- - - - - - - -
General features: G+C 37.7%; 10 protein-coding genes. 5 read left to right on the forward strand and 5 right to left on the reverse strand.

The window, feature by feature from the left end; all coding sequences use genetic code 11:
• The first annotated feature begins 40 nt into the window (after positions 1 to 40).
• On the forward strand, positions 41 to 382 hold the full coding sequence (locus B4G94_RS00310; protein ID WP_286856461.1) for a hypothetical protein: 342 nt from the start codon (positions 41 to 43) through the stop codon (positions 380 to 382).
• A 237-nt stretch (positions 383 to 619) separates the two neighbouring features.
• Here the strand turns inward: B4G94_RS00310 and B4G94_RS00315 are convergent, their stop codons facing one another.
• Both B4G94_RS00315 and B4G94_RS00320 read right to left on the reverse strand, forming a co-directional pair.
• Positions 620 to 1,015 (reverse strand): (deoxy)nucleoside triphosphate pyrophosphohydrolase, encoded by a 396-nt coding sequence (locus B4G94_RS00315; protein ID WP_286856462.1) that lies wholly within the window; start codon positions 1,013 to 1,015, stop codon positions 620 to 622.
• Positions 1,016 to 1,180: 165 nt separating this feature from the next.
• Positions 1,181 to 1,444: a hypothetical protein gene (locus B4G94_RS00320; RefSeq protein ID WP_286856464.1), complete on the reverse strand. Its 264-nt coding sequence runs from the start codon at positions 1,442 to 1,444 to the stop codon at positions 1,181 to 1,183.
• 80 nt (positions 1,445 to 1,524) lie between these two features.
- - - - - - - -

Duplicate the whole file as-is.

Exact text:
General features: G+C 37.7%; 10 protein-coding genes. 5 read left to right on the forward strand and 5 right to left on the reverse strand.

The window, feature by feature from the left end; all coding sequences use genetic code 11:
• The first annotated feature begins 40 nt into the window (after positions 1 to 40).
• On the forward strand, positions 41 to 382 hold the full coding sequence (locus B4G94_RS00310; protein ID WP_286856461.1) for a hypothetical protein: 342 nt from the start codon (positions 41 to 43) through the stop codon (positions 380 to 382).
• A 237-nt stretch (positions 383 to 619) separates the two neighbouring features.
• Here the strand turns inward: B4G94_RS00310 and B4G94_RS00315 are convergent, their stop codons facing one another.
• Both B4G94_RS00315 and B4G94_RS00320 read right to left on the reverse strand, forming a co-directional pair.
• Positions 620 to 1,015 (reverse strand): (deoxy)nucleoside triphosphate pyrophosphohydrolase, encoded by a 396-nt coding sequence (locus B4G94_RS00315; protein ID WP_286856462.1) that lies wholly within the window; start codon positions 1,013 to 1,015, stop codon positions 620 to 622.
• Positions 1,016 to 1,180: 165 nt separating this feature from the next.
• Positions 1,181 to 1,444: a hypothetical protein gene (locus B4G94_RS00320; RefSeq protein ID WP_286856464.1), complete on the reverse strand. Its 264-nt coding sequence runs from the start codon at positions 1,442 to 1,444 to the stop codon at positions 1,181 to 1,183.
• 80 nt (positions 1,445 to 1,524) lie between these two features.